On Loving Yourself

Self-care is an important factor for any human – those who fight a mental illness will recognise that good self-care both indicates and mitigates the severity of an episode.

For me, I find that when I am running high my self-care will be mixed. I will take a lot more time over my appearance; I will file and paint my nails, wear make-up and style my hair. The flip side is that I begin to skip meals, drink too much coffee (at work) or alcohol (at home) and get through pretty much a pack of smokes every day. So outwardly I tend to look more ‘together’ but internally I am falling apart.

This pattern is flipped in a depressive state. I eat plenty (granted, it’s never healthy – I just graze more) and my getting-ready-routine is perfunctory at best. Showering feels like too much effort; after a shower I will need to dry my hair and that requires more energy than I have available. Usually showers get pushed into the evening, when I can allow my hair to dry naturally, and even then I’ll usually be seen with my hair pulled into a loose bun because it’s too greasy to leave hanging free.

Good self-care is the first bullet point on the crisis line operator’s script. Every time I’ve called the out-of-hours number the response has invariably been “Have you thought about taking a bath?” or “Maybe you could make yourself a cup of tea.” It’s known to my team that these things don’t work for me, but for an over-stretched NHS crisis service it is standard fare. Improve self-care; improve mood. And there’s a lot to be said for that approach; it’s just that when you’re in the depths of depression or on the summit of Mania Mountain you really couldn’t give a fig for looking after number one. Your energy is being spent on either avoiding a tearful meltdown or writing endless pages of nonsense. There’s nothing in the budget left for caring for oneself.

I think that if more people understood the subtle indications that good or bad self-care provide then there might be more awareness of how mental illness affects almost everything in day-to-day living. On the down days my roughly tied up hair and lack of foundation shows the world “I used all my energy up by getting out of bed.” And on hypo days you can read my rouged lips; “Hello world, bring it on!”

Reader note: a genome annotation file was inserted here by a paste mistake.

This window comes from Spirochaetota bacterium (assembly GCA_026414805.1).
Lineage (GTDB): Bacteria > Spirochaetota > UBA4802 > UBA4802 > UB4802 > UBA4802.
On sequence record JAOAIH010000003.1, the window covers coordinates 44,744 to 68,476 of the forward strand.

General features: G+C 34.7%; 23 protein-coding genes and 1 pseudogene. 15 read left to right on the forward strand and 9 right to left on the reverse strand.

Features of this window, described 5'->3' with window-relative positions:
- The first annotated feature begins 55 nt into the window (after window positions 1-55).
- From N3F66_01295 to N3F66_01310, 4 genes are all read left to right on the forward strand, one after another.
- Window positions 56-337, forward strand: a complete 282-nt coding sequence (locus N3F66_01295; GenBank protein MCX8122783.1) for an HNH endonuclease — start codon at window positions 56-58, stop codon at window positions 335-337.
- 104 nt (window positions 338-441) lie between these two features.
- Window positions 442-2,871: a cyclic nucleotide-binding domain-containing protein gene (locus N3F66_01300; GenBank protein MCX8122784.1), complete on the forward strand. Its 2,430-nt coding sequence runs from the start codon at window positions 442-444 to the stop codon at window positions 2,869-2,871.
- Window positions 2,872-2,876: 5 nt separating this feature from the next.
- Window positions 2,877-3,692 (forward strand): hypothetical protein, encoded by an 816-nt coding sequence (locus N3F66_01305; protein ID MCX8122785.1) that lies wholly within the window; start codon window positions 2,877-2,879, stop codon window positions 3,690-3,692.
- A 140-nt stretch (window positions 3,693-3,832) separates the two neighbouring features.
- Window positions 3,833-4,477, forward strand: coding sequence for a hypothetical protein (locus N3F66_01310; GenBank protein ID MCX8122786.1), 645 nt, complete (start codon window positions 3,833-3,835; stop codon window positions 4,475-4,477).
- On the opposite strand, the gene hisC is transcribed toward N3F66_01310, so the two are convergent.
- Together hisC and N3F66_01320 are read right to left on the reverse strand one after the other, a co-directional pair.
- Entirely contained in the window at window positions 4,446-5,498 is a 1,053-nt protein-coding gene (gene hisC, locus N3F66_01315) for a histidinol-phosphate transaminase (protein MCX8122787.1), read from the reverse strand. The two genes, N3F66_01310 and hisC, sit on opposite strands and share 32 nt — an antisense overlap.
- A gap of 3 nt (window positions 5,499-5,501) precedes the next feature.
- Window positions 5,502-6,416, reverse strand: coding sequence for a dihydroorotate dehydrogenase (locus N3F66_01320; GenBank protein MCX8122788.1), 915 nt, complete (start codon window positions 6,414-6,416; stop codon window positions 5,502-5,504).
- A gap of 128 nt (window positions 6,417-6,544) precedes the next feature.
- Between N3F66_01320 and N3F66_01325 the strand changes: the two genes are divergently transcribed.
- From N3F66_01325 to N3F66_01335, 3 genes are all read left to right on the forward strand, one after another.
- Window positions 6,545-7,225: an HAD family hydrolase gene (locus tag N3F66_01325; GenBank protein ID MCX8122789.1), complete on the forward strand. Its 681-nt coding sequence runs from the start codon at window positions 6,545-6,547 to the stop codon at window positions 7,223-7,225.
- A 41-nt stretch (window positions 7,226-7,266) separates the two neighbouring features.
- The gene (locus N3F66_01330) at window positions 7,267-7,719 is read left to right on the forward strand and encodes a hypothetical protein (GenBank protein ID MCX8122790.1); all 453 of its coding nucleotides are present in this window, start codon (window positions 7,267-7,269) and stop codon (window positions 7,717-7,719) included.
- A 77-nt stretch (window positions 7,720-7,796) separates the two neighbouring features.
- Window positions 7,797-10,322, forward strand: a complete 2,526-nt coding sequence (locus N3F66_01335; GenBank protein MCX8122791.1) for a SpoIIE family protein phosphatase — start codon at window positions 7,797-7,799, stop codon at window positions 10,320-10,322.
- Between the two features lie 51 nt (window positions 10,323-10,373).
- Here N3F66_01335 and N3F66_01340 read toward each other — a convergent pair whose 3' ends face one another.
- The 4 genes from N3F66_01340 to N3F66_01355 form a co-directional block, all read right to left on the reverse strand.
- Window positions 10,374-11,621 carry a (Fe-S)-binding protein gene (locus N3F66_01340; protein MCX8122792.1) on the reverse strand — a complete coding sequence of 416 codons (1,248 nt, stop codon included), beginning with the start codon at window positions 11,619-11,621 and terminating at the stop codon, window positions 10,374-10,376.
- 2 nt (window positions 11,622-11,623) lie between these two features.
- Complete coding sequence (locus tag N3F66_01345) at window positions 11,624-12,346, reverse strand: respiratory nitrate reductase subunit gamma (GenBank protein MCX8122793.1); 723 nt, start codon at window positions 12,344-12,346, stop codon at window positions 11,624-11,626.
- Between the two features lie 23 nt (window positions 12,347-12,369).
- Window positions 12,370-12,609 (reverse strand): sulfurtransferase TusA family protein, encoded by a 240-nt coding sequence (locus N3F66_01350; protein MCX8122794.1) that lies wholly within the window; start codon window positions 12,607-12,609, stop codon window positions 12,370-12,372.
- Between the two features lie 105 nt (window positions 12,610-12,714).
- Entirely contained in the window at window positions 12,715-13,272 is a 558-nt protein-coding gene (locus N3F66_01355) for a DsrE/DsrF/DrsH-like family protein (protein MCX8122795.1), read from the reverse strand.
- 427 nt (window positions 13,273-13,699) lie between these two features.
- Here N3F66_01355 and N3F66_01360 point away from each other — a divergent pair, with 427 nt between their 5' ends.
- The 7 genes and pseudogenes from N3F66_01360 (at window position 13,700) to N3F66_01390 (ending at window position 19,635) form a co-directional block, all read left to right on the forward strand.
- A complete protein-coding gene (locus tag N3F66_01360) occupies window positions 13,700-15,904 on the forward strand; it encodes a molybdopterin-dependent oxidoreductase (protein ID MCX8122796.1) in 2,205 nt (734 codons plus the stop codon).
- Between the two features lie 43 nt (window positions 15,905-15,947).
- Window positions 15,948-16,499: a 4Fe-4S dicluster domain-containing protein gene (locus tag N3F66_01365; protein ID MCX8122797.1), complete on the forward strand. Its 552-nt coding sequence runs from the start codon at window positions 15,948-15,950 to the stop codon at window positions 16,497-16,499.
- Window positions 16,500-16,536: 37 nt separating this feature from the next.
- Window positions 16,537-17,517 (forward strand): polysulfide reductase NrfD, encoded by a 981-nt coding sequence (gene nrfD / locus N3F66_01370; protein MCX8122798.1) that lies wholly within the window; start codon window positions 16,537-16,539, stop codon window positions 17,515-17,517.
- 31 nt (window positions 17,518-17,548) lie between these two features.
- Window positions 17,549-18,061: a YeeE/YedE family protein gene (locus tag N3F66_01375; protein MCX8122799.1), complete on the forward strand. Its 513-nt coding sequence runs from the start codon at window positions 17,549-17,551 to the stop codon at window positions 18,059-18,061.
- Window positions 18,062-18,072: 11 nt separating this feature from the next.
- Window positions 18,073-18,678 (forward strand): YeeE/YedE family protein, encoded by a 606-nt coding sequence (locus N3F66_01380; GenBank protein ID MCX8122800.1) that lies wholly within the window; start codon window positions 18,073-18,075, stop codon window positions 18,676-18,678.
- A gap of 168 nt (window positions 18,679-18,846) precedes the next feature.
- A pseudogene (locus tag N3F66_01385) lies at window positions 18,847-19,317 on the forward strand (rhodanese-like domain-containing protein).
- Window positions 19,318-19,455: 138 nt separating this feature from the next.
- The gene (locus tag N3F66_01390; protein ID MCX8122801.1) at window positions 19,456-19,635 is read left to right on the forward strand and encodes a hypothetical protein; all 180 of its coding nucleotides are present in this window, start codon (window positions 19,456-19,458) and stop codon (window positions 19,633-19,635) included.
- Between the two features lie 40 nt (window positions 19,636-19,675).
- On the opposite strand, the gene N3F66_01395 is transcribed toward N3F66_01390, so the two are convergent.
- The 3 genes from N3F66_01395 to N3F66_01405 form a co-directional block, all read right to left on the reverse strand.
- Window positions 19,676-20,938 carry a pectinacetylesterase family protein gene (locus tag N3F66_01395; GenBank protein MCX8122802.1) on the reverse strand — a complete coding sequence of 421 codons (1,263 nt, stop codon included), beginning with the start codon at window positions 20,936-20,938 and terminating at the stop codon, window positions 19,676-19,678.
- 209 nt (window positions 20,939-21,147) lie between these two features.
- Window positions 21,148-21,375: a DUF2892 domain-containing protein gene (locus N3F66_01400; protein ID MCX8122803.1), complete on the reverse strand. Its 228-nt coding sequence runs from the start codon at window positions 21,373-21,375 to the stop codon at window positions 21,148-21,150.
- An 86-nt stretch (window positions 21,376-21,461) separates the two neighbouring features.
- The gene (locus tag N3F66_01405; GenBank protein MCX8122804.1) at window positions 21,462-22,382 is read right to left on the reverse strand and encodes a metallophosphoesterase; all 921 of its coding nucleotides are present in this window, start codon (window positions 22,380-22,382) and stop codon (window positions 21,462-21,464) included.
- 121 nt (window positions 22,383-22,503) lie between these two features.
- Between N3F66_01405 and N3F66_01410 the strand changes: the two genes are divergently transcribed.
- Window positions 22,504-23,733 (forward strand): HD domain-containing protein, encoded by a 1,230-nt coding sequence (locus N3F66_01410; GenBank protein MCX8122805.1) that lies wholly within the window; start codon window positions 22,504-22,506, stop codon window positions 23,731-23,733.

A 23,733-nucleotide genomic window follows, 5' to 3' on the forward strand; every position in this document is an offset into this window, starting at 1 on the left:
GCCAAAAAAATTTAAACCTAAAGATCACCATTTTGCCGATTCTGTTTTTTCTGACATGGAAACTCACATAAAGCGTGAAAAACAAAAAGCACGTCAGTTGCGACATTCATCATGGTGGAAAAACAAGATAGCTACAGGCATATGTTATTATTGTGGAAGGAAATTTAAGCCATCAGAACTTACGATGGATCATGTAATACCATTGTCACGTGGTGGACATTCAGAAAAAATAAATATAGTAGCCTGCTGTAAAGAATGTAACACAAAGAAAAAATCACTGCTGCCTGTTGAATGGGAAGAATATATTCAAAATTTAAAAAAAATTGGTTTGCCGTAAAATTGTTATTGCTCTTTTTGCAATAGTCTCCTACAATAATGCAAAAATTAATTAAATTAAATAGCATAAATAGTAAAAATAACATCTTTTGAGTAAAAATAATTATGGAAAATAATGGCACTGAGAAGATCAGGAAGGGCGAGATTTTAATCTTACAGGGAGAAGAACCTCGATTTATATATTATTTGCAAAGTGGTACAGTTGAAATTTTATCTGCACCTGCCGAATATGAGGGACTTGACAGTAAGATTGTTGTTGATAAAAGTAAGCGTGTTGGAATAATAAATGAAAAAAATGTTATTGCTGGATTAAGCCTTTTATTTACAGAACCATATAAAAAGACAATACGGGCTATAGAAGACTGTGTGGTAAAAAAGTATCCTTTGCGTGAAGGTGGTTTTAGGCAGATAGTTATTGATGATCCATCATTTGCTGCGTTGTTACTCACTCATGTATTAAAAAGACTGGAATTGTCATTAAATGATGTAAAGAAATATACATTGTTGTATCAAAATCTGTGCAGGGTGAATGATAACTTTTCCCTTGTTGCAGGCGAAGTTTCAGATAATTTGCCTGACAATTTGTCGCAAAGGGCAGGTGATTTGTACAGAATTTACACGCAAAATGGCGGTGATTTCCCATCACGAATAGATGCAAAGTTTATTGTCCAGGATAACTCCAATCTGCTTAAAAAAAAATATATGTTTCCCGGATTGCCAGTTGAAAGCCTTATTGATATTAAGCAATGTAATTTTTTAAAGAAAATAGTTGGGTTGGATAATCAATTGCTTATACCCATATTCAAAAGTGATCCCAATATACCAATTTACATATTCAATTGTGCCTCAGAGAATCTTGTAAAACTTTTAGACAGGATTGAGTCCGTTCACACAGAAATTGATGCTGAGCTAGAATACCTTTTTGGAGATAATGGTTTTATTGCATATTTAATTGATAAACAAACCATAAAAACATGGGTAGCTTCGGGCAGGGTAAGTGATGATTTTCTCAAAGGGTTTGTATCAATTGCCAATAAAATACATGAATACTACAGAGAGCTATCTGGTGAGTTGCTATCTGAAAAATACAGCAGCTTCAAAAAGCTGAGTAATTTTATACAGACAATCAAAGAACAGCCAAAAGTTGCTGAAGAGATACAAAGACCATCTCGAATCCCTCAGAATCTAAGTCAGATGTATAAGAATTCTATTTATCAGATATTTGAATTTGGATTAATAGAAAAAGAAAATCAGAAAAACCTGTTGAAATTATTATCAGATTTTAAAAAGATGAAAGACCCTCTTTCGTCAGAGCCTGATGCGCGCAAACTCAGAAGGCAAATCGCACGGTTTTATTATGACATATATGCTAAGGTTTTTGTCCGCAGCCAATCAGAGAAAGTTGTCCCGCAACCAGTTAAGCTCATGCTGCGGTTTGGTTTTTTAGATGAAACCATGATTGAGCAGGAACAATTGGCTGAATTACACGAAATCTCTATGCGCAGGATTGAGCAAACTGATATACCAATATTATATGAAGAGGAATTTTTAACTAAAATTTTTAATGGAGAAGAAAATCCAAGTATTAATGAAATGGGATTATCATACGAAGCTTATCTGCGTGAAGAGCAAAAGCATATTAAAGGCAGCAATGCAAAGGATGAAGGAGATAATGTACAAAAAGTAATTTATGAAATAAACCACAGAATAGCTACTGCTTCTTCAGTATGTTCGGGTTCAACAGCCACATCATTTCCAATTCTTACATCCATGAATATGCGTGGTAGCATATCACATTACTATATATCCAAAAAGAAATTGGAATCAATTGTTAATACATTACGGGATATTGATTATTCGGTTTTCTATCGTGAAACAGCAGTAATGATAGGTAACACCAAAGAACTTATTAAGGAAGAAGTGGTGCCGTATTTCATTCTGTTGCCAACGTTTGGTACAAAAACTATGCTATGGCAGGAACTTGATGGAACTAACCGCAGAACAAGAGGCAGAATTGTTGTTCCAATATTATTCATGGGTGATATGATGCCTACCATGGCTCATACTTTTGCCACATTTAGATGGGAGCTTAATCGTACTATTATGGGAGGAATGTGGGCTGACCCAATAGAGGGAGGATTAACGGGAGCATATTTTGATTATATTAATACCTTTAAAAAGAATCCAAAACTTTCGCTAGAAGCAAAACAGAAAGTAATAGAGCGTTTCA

Self-care is a manifestation of loving oneself too. It means the difference between feeling worthless and worthwhile. If I can spend a little time on myself when I’m low, it can be a welcome diversion from the turmoil of loathing that characterises my mental state. One thing I have learned over the years is that self-care can be disguised in mindfulness. Instead of forcing myself to show myself some love, I will instead set myself a mindfulness exercise such as doing my nails, or making a cup of tea. This way I do not have to acknowledge consciously that I am worth more than I think I am. I simply come out the other side feeling an iota calmer – better – than I did when I began.

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On Loving Yourself

Spotlight on Mindfulness

Mindfulness. It has become something of a buzz-word in the mental health world lately. People, sufferers and not, are jumping on the mindfulness bandwagon – which is testament to just how well it works.

In summary, mindfulness is the non-judgemental acceptance of your current situation. It means that you are fully present in the moment; not fretting about the future or past. Acceptance of the present is a powerful tool in overcoming anxiety especially. So much of anxiety comes from rumination (a contemplation of thoughts where they are allowed to run wild and are obsessed over). Mindfulness means that you can observe your thoughts without becoming emotionally entangled in them.

To practice mindfulness means becoming aware of the world around you in the moment; and becoming aware of your own internal world too. It means paying attention to the detail – how green the grass is, how warm the breeze is, the sound of the birds singing (using an idyllic summer’s scene here – it could equally be the sound of the storm lashing your window panes and the texture of the blanket you are laying under). Turning the practice inwards, perhaps it is about noting (but not judging) the million anxious thoughts going through your head; the trick is learning to observe without getting involved. It can be a highly eye-opening experience to see the patterns of your thoughts.

There are plenty of exercises linked into mindfulness. Some are traditionally meditative and involve soothing music and listening to a pre-recorded track – there are lots of videos on YouTube that you can try out. Others are more interested in observing the world you are present in in detail. A favourite of mine is to do ‘mindful dishes’; an activity that normally sees my mind wandering becomes an exercise in focus. I learned to notice all the little elements of the mundane that normally pass me by – from the temperature of the water, to the smell of the soap and right down to the detail of the bubbles gently tickling as they burst on my skin.

Mindfulness does take practice, but it is well worth it. Meditative mindfulness means that we can learn to see when our thoughts are taking over and takes away their control over our minds. The activity based mindfulness can be a break from roller-coaster emotions and anxieties; learning to find peace in the every day things is like a time-out for the mind. It can reduce stress and improve mood.

Setting aside time for mindfulness is of benefit too. Scheduling ten minutes in the morning can set you up for the day. Ten minutes in the evening can be a chance to unwind and relax before settling for bed. Taking a mindful walk at lunch time is a nice break from the stress of work. Whatever you decide works for you really.

Give mindfulness a try; you won’t regret it.

Spotlight on Mindfulness